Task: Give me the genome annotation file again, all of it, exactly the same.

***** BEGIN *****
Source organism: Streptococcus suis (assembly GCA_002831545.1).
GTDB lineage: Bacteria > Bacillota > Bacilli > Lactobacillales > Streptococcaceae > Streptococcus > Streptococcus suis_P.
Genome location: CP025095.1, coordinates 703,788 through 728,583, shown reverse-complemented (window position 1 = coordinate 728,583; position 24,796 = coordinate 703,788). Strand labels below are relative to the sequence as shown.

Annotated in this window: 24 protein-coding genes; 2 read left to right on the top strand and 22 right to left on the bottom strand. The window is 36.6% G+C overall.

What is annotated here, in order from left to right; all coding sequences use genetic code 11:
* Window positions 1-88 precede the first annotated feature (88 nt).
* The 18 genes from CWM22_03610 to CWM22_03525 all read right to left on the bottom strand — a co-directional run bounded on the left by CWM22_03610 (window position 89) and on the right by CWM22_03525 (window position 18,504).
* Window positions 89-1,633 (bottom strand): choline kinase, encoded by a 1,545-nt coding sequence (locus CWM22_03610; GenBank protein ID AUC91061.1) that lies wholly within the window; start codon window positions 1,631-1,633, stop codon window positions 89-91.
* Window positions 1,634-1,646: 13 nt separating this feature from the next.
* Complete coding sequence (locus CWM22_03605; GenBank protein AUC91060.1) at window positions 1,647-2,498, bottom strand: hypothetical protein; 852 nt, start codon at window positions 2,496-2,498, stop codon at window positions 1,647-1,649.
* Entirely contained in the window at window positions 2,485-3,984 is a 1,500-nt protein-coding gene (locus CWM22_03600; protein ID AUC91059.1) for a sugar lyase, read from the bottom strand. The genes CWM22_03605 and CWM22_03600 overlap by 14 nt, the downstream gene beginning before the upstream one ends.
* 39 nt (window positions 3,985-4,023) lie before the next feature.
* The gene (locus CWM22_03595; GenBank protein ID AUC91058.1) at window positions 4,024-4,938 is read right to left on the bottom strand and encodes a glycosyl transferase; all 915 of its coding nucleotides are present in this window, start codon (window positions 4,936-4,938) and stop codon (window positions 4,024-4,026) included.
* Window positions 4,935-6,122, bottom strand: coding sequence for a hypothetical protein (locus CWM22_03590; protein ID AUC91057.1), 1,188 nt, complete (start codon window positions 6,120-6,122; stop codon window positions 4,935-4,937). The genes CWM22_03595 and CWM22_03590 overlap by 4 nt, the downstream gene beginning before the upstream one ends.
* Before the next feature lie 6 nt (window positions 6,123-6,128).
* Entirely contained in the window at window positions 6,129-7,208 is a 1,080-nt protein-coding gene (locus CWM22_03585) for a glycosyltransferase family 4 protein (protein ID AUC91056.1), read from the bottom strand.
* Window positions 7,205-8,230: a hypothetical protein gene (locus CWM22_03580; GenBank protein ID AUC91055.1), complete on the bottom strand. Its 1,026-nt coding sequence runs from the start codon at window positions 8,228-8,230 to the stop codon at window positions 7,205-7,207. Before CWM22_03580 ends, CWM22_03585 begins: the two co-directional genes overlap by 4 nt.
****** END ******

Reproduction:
Source organism: Streptococcus suis (assembly GCA_002831545.1).
GTDB lineage: Bacteria > Bacillota > Bacilli > Lactobacillales > Streptococcaceae > Streptococcus > Streptococcus suis_P.
Genome location: CP025095.1, coordinates 703,788 through 728,583, shown reverse-complemented (window position 1 = coordinate 728,583; position 24,796 = coordinate 703,788). Strand labels below are relative to the sequence as shown.

Annotated in this window: 24 protein-coding genes; 2 read left to right on the top strand and 22 right to left on the bottom strand. The window is 36.6% G+C overall.

What is annotated here, in order from left to right; all coding sequences use genetic code 11:
* Window positions 1-88 precede the first annotated feature (88 nt).
* The 18 genes from CWM22_03610 to CWM22_03525 all read right to left on the bottom strand — a co-directional run bounded on the left by CWM22_03610 (window position 89) and on the right by CWM22_03525 (window position 18,504).
* Window positions 89-1,633 (bottom strand): choline kinase, encoded by a 1,545-nt coding sequence (locus CWM22_03610; GenBank protein ID AUC91061.1) that lies wholly within the window; start codon window positions 1,631-1,633, stop codon window positions 89-91.
* Window positions 1,634-1,646: 13 nt separating this feature from the next.
* Complete coding sequence (locus CWM22_03605; GenBank protein AUC91060.1) at window positions 1,647-2,498, bottom strand: hypothetical protein; 852 nt, start codon at window positions 2,496-2,498, stop codon at window positions 1,647-1,649.
* Entirely contained in the window at window positions 2,485-3,984 is a 1,500-nt protein-coding gene (locus CWM22_03600; protein ID AUC91059.1) for a sugar lyase, read from the bottom strand. The genes CWM22_03605 and CWM22_03600 overlap by 14 nt, the downstream gene beginning before the upstream one ends.
* 39 nt (window positions 3,985-4,023) lie before the next feature.
* The gene (locus CWM22_03595; GenBank protein ID AUC91058.1) at window positions 4,024-4,938 is read right to left on the bottom strand and encodes a glycosyl transferase; all 915 of its coding nucleotides are present in this window, start codon (window positions 4,936-4,938) and stop codon (window positions 4,024-4,026) included.
* Window positions 4,935-6,122, bottom strand: coding sequence for a hypothetical protein (locus CWM22_03590; protein ID AUC91057.1), 1,188 nt, complete (start codon window positions 6,120-6,122; stop codon window positions 4,935-4,937). The genes CWM22_03595 and CWM22_03590 overlap by 4 nt, the downstream gene beginning before the upstream one ends.
* Before the next feature lie 6 nt (window positions 6,123-6,128).
* Entirely contained in the window at window positions 6,129-7,208 is a 1,080-nt protein-coding gene (locus CWM22_03585) for a glycosyltransferase family 4 protein (protein ID AUC91056.1), read from the bottom strand.
* Window positions 7,205-8,230: a hypothetical protein gene (locus CWM22_03580; GenBank protein ID AUC91055.1), complete on the bottom strand. Its 1,026-nt coding sequence runs from the start codon at window positions 8,228-8,230 to the stop codon at window positions 7,205-7,207. Before CWM22_03580 ends, CWM22_03585 begins: the two co-directional genes overlap by 4 nt.